In recent weeks, scientists have raced to understand the deadly new coronavirus and develop new tools to diagnose and contain it. As with past emerging threats, I’ve been impressed to see how this novel virus has mobilized collective action that transcends borders, sectors, and individual interests over such a short period.
During those same few weeks, more familiar pathogens have been quietly exacting a far heavier toll on human health and prosperity. Neglected diseases like diarrheal illnesses, tuberculosis, malaria, and pneumonia kill thousands of people every day. But because they have been doing so for decades, they simply don’t catalyze the same urgency we see in the face of a novel, fast-moving outbreak.
The fact that neglected diseases predominantly affect the poor explains — but cannot excuse —underinvestment in the tools needed to counter these threats. The effect of this underinvestment is clear: We lack effective and appropriate approaches to diagnose, treat, and prevent diseases that kill millions of people each year.
New data give me hope that this might change. Every year, my team at Policy Cures Research works to track and report every dollar put toward developing new tools against neglected diseases. This year, our survey of more than 200 public, private, and nonprofit funders delivered some positive news: For the first time, investment in neglected disease research and development grew for a third consecutive year, pushing funding to a record high of $4 billion.
We’ve already begun to see the impact of this recent and unprecedented growth in investment. After decades of hard-won but infrequent breakthroughs, the last few years have delivered a rush of new tools, including the first new treatment for river blindness in 20 years, a game-changing oral treatment for sleeping sickness, a single-dose cure for relapsing malaria, and new vaccines for diarrheal illnesses and pneumonia. And the research and development pipeline is filled with more than 500 possible drugs, vaccines, diagnostics, and other tools with the potential to transform lives.
This surge of innovation underscores how much we are poised to achieve over the next decade — and how much we stand to lose if global funding falters now. While growing R&D investments have pushed a flood of potential products through the early phases of innovation, many of these would-be tools now teeter on the cusp of the final and most expensive stage of development: clinical trials.
Furthermore, given that as few as 1 in 10 candidates that enter clinical trials will ever become an approved drug, even this relatively healthy pipeline will fail to deliver all of the new tools we need. Key gaps in the pipeline include nearly 20 missing game-changing diagnostics, drugs, and vaccines prioritized by the Commission on Investing in Health, including vaccines against malaria and hepatitis C and new drugs for neglected tropical diseases.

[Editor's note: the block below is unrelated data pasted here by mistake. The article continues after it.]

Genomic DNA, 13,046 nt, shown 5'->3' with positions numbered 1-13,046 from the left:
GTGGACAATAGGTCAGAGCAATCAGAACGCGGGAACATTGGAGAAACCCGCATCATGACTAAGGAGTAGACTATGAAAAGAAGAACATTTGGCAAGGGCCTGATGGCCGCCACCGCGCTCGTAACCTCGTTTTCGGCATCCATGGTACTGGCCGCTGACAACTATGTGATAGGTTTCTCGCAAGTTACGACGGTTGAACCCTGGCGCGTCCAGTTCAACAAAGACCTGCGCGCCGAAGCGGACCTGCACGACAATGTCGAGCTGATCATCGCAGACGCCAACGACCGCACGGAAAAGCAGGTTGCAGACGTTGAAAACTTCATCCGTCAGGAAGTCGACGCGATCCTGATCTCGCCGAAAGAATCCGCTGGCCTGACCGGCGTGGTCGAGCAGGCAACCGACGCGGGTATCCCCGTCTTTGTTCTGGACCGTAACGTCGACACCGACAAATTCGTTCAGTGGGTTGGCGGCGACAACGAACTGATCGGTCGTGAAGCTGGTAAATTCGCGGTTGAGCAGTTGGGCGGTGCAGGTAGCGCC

To bring existing candidates through human clinical trials and deliver these missing tools, an estimate from leading institutions, including the World Health Organization, indicates that that funders would need to commit an additional $1.5 billion every year — and probably much more. By merely maintaining the new record level of funding, we would still fall short of this goal. Dozens of tools — and millions of lives — would slip through our fingers.
To avoid this fate and bring more products across the finish line, we need more investment from more kinds of investors. That means top funders like the United States, United Kingdom, and European Union will need to continue their leadership while also embracing innovative solutions and partnerships that bring new funders to the table.
More emerging funders will need to follow in the footsteps of Germany, India, and Japan — bringing not only investment but also more of the bright minds needed to tackle complex health challenges like neglected diseases.
The private sector, which helped drive this year’s record funding increase with unprecedented investments in late-stage innovation, will need to step into an even larger role offering the expertise, technologies, and resources that philanthropies and governments don’t have. We’ve seen what industry can achieve. Over the past year, for example, Johnson & Johnson invested millions in collaboration with the National Institutes of Health and other partners to launch the largest Phase 3 clinical trial of an HIV vaccine. Private-public partnerships like these will be key to translating more breakthroughs into usable products.
Finally, all of these actors will need to work together to address bottlenecks in late-stage innovation by building new clinical trial capacity in developing countries in Africa, Asia, and Latin America, which would also ensure that products are better tailored to the people who need them.
An investment of $4 billion is an incredible sum of money — more than has ever before been spent on research for neglected diseases. But at the start of a new decade, we need to compare funding not to past commitments but to all that can be achieved.
Fast-moving diseases galvanize action for a simple reason: People everywhere, no matter where they live or how much money they have, could be at risk. We should expect no less of a commitment when it comes to fighting diseases that predominantly affect the world’s poorest people. The investments of the last few years have given us hundreds of opportunities to save millions of lives and cast some of the world’s oldest and deadliest diseases into the ash bin of history.
Stepping back from that chance, when so much is possible, would be a terrible mistake.
Nick Chapman, M.D., is the CEO of Policy Cures Research and lead author of the organization’s G-FINDER report, a comprehensive source for trends in global health R&D funding. The organization’s work is supported by grants from the Bill & Melinda Gates Foundation, the World Health Organization, and others.